Hollywood hints for writing a fundraising letter

So, you’d much rather be watching a movie than writing a fundraising letter, right? Not so fast with the popcorn because sustaining urban mission long-term is going to require funds. But who says you can’t do both. Let’s craft a persuasive ask using handy hints stolen direct from Hollywood…

An image of Matt Britton Matt Britton
6th June 2024 3 minute read
A photo of the hollywood sign

Start your movie with a bang!

A good movie needs to hook you in the first few minutes otherwise you’re scrolling for another film, right? It’s the same with our fundraising. Create a compelling opener and people will be hooked. Go after your reader’s heart with a gripping story. A paragraph or two about the things you’re seeing. Lives transformed. Estates changing. Build on what you believe could happen with the extra funds.

Who’s the hero of your movie?

Batman or Barbie, Wonder Woman or Wolverine, every story needs a hero. And that’s where you come in, right? WRONG. Whilst you might be the person on the ground, the hero of your letter is the reader! You cannot do what you do without their support. So, give credit where credit is due, use the word “you” more than “we” or “us.” For example, “Thanks to YOUR help we were able to take the youth-group to their first Christian festival…” Make them feel like the star of the story and they’re more likely to feature in future stories too.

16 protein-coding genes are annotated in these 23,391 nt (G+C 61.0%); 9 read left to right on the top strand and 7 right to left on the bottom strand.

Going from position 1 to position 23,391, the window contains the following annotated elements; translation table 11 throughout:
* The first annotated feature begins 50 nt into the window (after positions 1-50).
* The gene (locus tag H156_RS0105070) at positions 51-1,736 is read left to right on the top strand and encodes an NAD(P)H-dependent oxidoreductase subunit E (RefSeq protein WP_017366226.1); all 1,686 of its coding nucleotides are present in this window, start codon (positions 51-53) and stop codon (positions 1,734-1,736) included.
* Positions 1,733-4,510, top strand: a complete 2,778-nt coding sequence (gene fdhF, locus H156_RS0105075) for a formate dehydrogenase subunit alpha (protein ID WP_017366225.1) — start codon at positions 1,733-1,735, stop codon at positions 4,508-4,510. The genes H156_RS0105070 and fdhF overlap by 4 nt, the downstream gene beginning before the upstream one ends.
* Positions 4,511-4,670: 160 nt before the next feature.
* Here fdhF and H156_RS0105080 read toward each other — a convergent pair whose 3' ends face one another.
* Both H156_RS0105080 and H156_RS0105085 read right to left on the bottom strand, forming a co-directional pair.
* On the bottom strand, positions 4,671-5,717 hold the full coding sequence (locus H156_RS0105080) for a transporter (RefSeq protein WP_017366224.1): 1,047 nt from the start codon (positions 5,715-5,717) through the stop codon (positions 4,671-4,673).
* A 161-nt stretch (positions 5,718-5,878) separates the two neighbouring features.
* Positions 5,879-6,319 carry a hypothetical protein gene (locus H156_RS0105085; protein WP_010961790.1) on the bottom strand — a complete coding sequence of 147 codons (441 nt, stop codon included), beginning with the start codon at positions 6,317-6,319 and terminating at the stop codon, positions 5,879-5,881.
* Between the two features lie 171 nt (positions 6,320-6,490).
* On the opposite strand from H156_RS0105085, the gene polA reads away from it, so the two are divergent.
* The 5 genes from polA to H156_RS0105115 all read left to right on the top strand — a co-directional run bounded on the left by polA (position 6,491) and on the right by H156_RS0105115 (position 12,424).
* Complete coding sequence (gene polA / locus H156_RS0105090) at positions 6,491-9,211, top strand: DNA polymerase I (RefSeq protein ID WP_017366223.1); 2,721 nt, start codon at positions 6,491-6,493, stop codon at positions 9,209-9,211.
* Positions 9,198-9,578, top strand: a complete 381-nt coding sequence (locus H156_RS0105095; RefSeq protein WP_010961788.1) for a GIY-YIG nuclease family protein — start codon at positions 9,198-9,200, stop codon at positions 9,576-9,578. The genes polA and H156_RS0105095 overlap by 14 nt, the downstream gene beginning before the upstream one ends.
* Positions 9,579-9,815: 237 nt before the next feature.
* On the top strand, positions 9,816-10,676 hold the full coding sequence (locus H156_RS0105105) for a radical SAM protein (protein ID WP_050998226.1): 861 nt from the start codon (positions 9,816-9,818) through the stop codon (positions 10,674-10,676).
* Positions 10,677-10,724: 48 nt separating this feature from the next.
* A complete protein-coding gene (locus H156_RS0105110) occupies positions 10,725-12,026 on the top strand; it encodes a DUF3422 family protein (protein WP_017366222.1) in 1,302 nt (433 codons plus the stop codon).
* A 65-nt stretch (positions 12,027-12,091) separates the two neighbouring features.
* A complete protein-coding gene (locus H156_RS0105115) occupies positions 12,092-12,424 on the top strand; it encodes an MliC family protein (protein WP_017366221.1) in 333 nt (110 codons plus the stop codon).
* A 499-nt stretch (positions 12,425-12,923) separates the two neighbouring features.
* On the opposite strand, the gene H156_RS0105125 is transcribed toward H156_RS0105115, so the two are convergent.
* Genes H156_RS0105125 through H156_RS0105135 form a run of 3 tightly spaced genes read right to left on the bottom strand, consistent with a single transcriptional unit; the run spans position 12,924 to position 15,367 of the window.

What’s the movie all about?

The trailers pitch us all the best bits. The fun and games. The action sequence. The highlights! What’s the heart of what you’re pitching? A new initiative, a mission trip, a youth weekend away, a special project, wages for a new post- what are you asking money for? People are motivated to give to specifics rather than general funds. Don’t forget to tell the reader why this new initiative is so exciting and so needed. Pitch us the exciting bits!

What’s the movie budget?

Pirates of the Caribbean cost over £400 million to make. You’re pretty sure the bill for roof for the sports hall won’t cost that. But how much will it take? Be clear. “It will take X amount to fix the sports hall roof so we can offer Basketball Outreach to those ‘not in education, employment, or training’ on our estate.” If a major donor has pledged a large gift, why not offer a match-fund campaign, “we already have x amount pledged, can you help us find the missing X amount?” Create some urgency. Include dates and make sure you’re clear on the need they’re meeting.

How does the movie end?

The guy gets the girl. The villain is jailed. The treasure is found. Every good movie ties up the loose ends. And so should your fundraising letter. What do people do with all these storylines you’ve given them? You’ve hooked them with a strong opening. You’ve introduced your characters and the stories. You’ve illustrated the need. You’ve told them you cannot do this without their support. They’re ready to give. But what now? How? Enclose a regular giving form. Send them a link to the Crowdfunder (other online funding sites also available) Ask to meet up. Whatever it is – make sure the reader is certain they know how to give money whilst they’re still feeling inspired. 

Now with your five Hollywood Hints to crafting a fundraising letter, go create your script. Write a happy ending for your estate. Role the credits.

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